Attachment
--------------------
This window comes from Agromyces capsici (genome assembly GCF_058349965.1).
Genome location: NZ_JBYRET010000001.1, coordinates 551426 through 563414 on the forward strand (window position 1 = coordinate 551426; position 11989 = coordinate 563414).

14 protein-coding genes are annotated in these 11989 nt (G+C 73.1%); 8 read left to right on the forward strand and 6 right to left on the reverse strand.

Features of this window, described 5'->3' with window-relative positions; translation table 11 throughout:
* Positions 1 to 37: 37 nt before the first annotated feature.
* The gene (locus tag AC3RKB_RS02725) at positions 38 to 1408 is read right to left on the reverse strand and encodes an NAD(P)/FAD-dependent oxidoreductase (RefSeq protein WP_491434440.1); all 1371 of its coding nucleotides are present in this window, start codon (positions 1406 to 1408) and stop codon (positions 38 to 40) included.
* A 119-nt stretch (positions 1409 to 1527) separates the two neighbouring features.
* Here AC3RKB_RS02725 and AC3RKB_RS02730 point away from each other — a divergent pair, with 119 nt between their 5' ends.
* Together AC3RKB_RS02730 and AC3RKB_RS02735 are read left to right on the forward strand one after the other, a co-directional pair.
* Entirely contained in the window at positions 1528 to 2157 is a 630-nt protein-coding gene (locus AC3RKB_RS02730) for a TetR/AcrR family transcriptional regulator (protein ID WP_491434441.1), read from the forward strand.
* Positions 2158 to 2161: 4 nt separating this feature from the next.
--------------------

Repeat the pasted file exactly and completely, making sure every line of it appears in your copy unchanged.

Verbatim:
This window comes from Agromyces capsici (genome assembly GCF_058349965.1).
Genome location: NZ_JBYRET010000001.1, coordinates 551426 through 563414 on the forward strand (window position 1 = coordinate 551426; position 11989 = coordinate 563414).

14 protein-coding genes are annotated in these 11989 nt (G+C 73.1%); 8 read left to right on the forward strand and 6 right to left on the reverse strand.

Features of this window, described 5'->3' with window-relative positions; translation table 11 throughout:
* Positions 1 to 37: 37 nt before the first annotated feature.
* The gene (locus tag AC3RKB_RS02725) at positions 38 to 1408 is read right to left on the reverse strand and encodes an NAD(P)/FAD-dependent oxidoreductase (RefSeq protein WP_491434440.1); all 1371 of its coding nucleotides are present in this window, start codon (positions 1406 to 1408) and stop codon (positions 38 to 40) included.
* A 119-nt stretch (positions 1409 to 1527) separates the two neighbouring features.
* Here AC3RKB_RS02725 and AC3RKB_RS02730 point away from each other — a divergent pair, with 119 nt between their 5' ends.
* Together AC3RKB_RS02730 and AC3RKB_RS02735 are read left to right on the forward strand one after the other, a co-directional pair.
* Entirely contained in the window at positions 1528 to 2157 is a 630-nt protein-coding gene (locus AC3RKB_RS02730) for a TetR/AcrR family transcriptional regulator (protein ID WP_491434441.1), read from the forward strand.
* Positions 2158 to 2161: 4 nt separating this feature from the next.